Referring to FIGS. 1 and 2, dispenser 100 includes a housing 10 made up of two housing halves 10A and 10B which are depicted in the closed position. Housing half 10A also includes a curved face 40A in the front of the dispenser 100. Groove 5 is provided in the bottom of dispenser 100 in both housing halves 10A and 10B. Push bar 30, which is moveable to activate pump spray nozzle 13, is fitted between housing halves 10A and 10B at the rear portion of dispenser 100. Push bar 30 forms a curved face 40B at the rear portion of dispenser 100. The two housing halves 10A and 10B are hinged together at hinge pin 10D. Pump spray nozzle 13 is positioned so as to fit in circular cut out 9 in the upper portion of dispenser 100.
Referring to FIGS. 3, 4, 5, 6 and 7 to 10, dispenser 100 is shown in the opened position or in cross section. Dispenser 100 contains a cavity defined by inner surfaces 8A, 8B and 8C of housing 10. Bottle 15 is positioned inside the cavity which is shaped to receive bottle 15. The cavity is defined by inner surface 8B of housing half 10B, inner surface 8A of housing half 10A and inner surface 8C of face 40A.
Bottle 15 has pump spray nozzle assembly 14 which includes pump spray nozzle 13 and screw cap 12 which connects pump spray nozzle assembly 14 to bottle 15. Housing 10 is provided with a circular cut-out area 9 which is formed when cut-out areas 9A and 9B in the upper portion of housing halves 10A and 10B, respectively, are brought together by closing housing halves 10A and 10B. Pump spray nozzle 13 is positioned in circular cut-out area 9. Circular cut-out area 9 provides stationary positioning of pump spray nozzle 13 within housing 10.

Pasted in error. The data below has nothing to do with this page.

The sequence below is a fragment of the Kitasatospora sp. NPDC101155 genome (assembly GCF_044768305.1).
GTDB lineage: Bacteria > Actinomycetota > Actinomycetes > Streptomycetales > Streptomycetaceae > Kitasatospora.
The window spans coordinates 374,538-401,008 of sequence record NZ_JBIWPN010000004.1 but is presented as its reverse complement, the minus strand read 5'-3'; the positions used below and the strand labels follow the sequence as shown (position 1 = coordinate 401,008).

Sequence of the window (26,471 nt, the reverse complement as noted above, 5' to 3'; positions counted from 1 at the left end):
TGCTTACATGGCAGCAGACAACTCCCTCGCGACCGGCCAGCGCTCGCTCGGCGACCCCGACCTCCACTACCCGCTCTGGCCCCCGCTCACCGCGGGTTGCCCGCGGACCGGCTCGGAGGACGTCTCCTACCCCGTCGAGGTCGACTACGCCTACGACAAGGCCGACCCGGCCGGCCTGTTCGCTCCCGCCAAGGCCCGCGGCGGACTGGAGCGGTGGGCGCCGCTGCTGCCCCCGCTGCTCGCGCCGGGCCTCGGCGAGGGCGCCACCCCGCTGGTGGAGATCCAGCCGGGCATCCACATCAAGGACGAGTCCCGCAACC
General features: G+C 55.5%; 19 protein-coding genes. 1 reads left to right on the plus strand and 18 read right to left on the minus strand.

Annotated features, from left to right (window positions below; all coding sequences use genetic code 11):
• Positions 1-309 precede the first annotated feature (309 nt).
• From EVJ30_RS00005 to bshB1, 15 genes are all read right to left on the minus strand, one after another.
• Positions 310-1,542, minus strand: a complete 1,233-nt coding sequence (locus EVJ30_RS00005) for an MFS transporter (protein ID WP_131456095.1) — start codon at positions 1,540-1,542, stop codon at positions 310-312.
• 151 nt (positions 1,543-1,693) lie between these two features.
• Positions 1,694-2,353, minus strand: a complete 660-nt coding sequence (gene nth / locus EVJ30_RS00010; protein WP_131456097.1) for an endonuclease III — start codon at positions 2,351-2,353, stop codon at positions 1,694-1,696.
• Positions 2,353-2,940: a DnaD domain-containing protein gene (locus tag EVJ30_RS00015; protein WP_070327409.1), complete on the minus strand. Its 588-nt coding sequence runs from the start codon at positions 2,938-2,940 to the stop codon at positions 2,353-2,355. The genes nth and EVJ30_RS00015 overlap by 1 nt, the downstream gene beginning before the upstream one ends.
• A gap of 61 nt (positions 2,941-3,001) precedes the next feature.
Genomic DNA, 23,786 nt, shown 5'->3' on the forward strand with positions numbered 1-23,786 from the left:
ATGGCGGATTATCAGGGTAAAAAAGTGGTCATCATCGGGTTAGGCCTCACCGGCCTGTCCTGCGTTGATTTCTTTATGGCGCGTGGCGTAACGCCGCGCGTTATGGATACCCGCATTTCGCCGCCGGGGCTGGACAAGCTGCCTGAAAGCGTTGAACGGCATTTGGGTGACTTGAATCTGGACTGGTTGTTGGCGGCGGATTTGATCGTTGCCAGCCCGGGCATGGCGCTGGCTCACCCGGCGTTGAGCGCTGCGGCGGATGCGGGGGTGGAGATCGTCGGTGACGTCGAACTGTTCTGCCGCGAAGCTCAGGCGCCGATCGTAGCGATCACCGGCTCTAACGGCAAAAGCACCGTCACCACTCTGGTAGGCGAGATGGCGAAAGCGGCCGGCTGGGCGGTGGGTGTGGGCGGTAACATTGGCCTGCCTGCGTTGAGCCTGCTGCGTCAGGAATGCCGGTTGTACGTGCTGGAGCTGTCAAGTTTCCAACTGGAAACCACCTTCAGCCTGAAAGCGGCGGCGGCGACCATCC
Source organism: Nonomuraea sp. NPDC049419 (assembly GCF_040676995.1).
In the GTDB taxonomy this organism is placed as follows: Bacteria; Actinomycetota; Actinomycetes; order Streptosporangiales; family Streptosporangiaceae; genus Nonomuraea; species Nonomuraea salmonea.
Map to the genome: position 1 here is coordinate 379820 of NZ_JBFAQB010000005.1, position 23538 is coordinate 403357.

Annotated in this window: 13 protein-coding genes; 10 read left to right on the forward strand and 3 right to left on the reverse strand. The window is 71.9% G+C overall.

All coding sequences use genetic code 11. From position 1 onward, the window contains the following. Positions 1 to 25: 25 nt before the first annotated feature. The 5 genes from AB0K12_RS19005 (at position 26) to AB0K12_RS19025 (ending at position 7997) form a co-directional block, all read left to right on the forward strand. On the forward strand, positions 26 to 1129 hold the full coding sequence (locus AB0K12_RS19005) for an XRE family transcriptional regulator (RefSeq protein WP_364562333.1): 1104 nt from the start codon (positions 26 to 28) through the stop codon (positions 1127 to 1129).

Each side of bottle 15 further includes a curved groove 16 which fits within cut-out 24 of spring lever 25. Spring lever 25 also contains first end 23 and second end 22. As shown in FIG. 5, bottle 15, by groove 16 thereof, is matingly positioned though cut-out 24 of spring lever 25 such that first end 23 is against nib 11 on the inner surface 8C of face 40A and second end 22 contacts the interior surface 29 of push bar 30. The central portion of spring lever 25 is slightly curved in the direction it flexes or compresses, that is, toward pump spray nozzle 13. Below nib 11, a perpendicular reinforcement for nib 11, nib 11A (FIG. 11) can also be provided on the inner surface 8C of face 40A.
Also shown in FIGS. 5 and 7, groove 16 has upper and lower surfaces 16A and 16B, respectively. Spring lever 25 contacts upper surface 16A and, the area between surfaces 16A and 16B (groove 16) defines an area for positioning spring lever 25.
Rather than using a single spring lever 25 which is attached to bottle 15 by being positioned in groove 16, alternate means may be employed. For instance, bottle 15 can be provided with protrusions rather than a groove. Also, the spring lever 25 can be a separate spring lever for each side of bottle 15 or can be more than one spring lever.